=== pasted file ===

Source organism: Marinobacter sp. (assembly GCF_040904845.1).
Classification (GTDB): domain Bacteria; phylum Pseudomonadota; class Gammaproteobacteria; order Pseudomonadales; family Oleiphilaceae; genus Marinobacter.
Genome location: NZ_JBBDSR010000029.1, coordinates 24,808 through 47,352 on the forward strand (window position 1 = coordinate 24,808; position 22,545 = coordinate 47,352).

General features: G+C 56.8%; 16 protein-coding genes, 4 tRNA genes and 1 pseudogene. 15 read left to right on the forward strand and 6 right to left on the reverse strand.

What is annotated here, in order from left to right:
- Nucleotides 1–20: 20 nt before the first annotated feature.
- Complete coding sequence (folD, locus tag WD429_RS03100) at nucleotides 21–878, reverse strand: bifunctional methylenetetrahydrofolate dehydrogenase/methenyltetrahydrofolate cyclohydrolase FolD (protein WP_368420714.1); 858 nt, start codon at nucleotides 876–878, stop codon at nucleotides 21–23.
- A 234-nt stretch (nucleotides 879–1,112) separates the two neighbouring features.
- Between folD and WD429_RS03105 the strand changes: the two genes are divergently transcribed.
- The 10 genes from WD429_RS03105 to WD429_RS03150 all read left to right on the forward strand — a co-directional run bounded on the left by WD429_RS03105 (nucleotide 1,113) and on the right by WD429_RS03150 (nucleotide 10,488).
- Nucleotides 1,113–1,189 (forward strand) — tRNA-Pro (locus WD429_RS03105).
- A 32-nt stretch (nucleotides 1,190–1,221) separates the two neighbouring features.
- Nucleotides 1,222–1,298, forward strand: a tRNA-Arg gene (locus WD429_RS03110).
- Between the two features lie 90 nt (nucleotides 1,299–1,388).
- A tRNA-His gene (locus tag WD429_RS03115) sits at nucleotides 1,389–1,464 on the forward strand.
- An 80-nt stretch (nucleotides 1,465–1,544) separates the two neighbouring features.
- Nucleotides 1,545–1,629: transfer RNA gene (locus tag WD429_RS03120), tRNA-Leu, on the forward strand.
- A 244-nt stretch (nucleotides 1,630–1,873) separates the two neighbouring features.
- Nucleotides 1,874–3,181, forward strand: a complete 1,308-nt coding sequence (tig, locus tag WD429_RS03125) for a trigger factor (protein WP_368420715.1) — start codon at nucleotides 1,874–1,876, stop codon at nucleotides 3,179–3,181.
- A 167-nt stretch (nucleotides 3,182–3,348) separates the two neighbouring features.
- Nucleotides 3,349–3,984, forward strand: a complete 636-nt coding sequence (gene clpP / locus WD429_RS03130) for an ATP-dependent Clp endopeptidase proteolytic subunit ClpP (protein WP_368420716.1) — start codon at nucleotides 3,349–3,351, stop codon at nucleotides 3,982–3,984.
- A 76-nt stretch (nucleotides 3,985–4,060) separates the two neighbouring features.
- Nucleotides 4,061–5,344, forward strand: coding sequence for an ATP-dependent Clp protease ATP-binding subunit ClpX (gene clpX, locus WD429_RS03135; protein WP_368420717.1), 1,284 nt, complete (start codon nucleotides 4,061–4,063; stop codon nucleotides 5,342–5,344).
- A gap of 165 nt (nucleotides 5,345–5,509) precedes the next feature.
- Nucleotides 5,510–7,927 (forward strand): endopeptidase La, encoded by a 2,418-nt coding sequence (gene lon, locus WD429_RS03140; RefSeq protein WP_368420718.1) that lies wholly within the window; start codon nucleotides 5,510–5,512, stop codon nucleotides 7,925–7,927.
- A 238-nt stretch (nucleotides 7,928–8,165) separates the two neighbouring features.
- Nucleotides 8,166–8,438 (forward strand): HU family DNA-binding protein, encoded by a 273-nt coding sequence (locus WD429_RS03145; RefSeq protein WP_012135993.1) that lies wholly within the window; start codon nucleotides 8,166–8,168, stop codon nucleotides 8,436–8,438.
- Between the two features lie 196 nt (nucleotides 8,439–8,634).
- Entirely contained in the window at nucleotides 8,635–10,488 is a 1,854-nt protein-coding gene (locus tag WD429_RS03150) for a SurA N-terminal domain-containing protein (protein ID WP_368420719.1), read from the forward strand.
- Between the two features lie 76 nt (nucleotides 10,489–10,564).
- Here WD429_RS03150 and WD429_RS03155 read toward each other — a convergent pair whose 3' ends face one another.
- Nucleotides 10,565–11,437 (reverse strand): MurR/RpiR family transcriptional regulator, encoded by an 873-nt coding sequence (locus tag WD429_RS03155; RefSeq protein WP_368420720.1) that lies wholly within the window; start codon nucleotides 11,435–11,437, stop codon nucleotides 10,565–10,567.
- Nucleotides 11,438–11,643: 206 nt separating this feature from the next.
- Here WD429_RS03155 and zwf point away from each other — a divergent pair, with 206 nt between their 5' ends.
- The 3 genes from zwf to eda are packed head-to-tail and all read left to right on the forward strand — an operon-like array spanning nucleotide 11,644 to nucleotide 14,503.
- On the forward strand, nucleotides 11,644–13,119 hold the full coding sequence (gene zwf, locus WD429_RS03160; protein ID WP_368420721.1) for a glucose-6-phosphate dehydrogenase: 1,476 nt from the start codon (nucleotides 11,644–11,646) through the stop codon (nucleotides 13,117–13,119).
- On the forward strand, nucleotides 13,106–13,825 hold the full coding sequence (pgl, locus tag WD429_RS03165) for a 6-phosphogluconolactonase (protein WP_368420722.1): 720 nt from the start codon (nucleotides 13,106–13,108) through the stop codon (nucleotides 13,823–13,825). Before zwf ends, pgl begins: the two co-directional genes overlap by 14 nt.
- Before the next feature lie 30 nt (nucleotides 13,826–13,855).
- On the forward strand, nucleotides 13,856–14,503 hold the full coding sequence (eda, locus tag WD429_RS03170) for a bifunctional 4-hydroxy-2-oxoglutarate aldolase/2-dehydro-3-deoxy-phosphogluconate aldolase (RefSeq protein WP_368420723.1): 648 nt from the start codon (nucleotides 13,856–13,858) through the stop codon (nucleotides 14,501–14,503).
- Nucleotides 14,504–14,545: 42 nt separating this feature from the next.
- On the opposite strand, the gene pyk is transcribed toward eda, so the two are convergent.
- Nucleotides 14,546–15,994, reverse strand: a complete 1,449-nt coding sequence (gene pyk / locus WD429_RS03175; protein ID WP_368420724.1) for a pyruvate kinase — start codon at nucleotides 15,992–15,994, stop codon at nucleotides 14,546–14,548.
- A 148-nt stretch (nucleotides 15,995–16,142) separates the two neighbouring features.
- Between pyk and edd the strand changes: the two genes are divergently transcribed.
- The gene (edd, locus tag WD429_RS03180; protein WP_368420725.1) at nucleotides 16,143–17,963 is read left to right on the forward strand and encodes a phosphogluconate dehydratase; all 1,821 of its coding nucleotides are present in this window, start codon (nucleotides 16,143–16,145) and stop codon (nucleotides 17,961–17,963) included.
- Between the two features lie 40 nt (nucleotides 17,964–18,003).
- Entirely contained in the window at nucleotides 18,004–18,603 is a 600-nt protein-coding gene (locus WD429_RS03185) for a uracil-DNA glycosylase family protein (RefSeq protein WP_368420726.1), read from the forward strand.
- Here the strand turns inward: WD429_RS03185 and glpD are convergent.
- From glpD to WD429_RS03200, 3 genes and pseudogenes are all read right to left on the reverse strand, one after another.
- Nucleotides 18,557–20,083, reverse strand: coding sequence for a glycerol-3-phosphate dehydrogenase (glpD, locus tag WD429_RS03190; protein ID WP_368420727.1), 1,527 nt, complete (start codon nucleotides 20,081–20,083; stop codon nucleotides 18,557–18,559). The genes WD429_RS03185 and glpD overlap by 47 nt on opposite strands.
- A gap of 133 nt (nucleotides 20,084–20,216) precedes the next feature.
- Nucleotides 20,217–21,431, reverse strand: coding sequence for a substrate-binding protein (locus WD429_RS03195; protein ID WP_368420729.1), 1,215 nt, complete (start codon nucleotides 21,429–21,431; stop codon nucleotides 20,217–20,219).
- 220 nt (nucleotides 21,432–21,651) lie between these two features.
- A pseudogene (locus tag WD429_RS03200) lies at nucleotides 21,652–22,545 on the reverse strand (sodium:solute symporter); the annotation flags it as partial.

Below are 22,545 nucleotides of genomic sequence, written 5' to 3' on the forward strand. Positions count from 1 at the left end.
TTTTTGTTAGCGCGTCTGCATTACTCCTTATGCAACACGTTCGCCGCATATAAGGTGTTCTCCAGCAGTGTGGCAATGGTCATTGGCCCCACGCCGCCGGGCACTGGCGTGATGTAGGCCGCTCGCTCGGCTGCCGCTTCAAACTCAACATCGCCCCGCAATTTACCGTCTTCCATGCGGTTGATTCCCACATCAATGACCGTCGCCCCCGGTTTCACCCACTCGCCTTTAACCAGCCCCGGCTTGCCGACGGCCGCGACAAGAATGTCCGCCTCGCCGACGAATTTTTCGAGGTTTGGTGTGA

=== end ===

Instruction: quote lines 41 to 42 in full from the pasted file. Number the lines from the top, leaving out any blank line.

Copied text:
- On the opposite strand, the gene pyk is transcribed toward eda, so the two are convergent.
- Nucleotides 14,546–15,994, reverse strand: a complete 1,449-nt coding sequence (gene pyk / locus WD429_RS03175; protein ID WP_368420724.1) for a pyruvate kinase — start codon at nucleotides 15,992–15,994, stop codon at nucleotides 14,546–14,548.